Chris Woodward   ( 

Beginning this year, millions of vending machines are required to display calorie information. 

The regulation is part of the Affordable Care Act, otherwise known as ObamaCare.

Vending machine companies that operate 20 or more machines are the only ones affected, but there are more than 10,000 of those companies operating in the U.S.

The idea of the calorie count requirement is that it will better inform consumers about the product they're purchasing and maybe change their purchase, thereby resulting in lower health expenses over time.

Julie Gunlock of the Independent Women's Forum and its "Culture of Alarmism" project doubts consumers will change their minds on which snacks they want to purchase.

"It's really interesting," says Gunlock. "There actually have been some studies on this, which makes me shake my head sometimes at the things that people actually study."

She relates that a teenage student in a Seattle School District wrote in a school newspaper, which went viral, that she buys a pack of cookies if she's nervous about a test.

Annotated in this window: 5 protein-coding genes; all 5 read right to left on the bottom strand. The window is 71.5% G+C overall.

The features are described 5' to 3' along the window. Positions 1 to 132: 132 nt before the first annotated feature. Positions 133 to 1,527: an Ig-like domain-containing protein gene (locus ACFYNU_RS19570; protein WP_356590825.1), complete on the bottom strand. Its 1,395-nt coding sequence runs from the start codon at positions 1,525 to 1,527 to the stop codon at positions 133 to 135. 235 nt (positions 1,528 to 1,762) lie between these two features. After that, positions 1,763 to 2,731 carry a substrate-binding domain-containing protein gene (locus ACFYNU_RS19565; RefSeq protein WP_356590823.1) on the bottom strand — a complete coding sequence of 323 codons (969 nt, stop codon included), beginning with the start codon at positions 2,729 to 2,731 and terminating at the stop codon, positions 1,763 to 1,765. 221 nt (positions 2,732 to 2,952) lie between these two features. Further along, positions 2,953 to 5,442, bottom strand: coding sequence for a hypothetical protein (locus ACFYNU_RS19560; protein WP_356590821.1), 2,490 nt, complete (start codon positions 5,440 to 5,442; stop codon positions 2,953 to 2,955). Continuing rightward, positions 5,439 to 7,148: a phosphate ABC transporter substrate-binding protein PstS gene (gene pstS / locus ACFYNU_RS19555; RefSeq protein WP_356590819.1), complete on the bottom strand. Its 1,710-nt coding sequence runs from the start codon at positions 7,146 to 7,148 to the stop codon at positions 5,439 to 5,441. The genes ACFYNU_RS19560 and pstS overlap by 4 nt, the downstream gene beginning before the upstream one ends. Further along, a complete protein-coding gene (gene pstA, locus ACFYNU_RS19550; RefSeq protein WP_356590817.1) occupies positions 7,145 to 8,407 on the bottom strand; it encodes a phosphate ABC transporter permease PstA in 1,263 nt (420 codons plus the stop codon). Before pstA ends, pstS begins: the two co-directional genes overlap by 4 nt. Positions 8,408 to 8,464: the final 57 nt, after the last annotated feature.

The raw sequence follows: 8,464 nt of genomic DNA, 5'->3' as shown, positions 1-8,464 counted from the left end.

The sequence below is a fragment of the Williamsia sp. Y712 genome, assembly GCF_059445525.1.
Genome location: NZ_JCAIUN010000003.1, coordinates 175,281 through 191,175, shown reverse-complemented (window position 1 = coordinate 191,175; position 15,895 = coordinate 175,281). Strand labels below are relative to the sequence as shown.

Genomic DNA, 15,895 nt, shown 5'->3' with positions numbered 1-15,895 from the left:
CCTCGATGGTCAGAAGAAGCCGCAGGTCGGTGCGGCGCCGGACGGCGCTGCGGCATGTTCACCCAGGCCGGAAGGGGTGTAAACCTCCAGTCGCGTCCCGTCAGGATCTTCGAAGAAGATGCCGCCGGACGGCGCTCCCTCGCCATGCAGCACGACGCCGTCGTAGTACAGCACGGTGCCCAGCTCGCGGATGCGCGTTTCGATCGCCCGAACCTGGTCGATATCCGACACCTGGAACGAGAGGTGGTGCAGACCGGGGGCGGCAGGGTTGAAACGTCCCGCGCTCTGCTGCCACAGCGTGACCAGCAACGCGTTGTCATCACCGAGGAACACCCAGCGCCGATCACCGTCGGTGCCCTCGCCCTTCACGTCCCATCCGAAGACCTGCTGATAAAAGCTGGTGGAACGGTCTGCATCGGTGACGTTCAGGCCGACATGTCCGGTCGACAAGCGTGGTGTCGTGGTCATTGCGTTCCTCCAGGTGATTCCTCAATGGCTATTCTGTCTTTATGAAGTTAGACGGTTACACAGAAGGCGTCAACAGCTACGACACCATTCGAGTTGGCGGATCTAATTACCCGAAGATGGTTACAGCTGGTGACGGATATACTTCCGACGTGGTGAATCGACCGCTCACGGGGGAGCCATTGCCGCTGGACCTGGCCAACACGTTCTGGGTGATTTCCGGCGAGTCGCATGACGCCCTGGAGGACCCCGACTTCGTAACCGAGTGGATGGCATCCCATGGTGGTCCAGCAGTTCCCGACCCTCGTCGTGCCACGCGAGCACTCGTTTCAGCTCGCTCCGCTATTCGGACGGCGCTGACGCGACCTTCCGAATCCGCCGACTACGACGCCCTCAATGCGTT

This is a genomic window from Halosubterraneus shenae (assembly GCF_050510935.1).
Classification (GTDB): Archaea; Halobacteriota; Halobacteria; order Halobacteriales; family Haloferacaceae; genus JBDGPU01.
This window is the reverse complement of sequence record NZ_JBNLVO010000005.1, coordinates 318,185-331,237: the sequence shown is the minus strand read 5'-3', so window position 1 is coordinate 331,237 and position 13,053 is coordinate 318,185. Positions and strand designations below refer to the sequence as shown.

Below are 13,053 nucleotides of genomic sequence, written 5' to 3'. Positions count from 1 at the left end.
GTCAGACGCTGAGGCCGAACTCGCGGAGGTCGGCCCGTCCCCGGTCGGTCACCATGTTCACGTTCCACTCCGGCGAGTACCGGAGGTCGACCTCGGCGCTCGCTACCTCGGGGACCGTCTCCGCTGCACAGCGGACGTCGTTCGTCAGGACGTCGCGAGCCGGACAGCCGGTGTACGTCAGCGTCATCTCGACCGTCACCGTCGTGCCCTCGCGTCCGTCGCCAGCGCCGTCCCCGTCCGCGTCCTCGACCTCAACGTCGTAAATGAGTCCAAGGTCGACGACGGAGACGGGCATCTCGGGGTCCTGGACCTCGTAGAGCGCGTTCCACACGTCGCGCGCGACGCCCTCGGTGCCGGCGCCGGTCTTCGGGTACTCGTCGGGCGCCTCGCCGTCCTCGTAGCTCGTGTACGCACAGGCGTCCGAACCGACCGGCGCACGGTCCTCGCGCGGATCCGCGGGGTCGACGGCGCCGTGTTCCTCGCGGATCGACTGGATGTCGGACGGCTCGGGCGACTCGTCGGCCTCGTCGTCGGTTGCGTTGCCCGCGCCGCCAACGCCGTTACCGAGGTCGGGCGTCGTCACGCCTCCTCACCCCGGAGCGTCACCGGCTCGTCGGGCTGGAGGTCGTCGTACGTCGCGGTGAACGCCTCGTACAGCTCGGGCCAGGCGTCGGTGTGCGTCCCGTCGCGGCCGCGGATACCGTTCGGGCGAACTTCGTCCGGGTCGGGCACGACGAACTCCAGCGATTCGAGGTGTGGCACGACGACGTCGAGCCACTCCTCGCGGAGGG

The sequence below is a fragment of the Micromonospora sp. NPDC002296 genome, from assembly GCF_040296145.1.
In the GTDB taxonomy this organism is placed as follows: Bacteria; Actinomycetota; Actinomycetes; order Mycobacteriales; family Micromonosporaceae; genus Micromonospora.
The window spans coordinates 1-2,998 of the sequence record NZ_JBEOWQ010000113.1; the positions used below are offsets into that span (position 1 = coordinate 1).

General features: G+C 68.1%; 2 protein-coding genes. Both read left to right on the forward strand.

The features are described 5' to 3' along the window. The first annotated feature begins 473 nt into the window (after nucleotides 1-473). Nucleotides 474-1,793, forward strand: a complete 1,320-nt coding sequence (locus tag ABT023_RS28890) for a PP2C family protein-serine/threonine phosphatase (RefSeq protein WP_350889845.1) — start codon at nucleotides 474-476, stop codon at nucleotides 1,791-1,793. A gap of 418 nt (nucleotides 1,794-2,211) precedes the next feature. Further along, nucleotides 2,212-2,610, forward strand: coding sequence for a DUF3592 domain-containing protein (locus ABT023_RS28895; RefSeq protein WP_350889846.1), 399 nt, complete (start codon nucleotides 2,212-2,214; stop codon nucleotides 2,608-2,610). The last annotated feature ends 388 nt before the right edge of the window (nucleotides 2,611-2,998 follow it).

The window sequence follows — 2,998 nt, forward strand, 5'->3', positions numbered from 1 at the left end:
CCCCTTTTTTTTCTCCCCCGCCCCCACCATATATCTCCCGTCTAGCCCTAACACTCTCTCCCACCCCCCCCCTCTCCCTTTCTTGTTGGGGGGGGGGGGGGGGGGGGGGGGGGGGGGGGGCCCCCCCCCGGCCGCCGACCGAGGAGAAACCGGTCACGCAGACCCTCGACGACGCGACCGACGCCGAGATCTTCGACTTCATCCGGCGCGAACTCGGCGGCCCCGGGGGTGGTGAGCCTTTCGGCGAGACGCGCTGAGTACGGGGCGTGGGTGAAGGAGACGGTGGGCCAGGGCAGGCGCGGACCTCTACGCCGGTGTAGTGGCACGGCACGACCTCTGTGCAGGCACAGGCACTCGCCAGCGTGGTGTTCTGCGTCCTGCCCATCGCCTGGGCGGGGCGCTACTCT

"And she was saying how absurd it is that, as a 16-year-old girl, she isn't responsible enough to make these decisions," Gunlock explains.

Gunlock adds that she is concerned about the cost of complying with this regulation, as the FDA estimates it will run $24 to $26 million.

In its report on the subject, CNN shows that a Snickers bar contains upwards of 300 calories, whereas a small package of Fig Newtons contains 190 calories.

Meanwhile, OneNewsNow did look up the nutrition label for Fig Newtons. Using information from CalorieCount.About.Com, OneNewsNow found that even though the two bars of fruit and cake do offer less calories, fat and carbohydrates than Snickers, a Snickers bar does contain more protein – if that is something you want to include in your diet.

On a related note, wrote an article in 2011 saying that Fig Newtons contain added sugars "that are not healthy." also warned that, because figs are high in fiber, eating a large portion of Fig Newtons may cause constipation, something that affects 15 percent of the population according to the U.S. Department of Health and Human Services.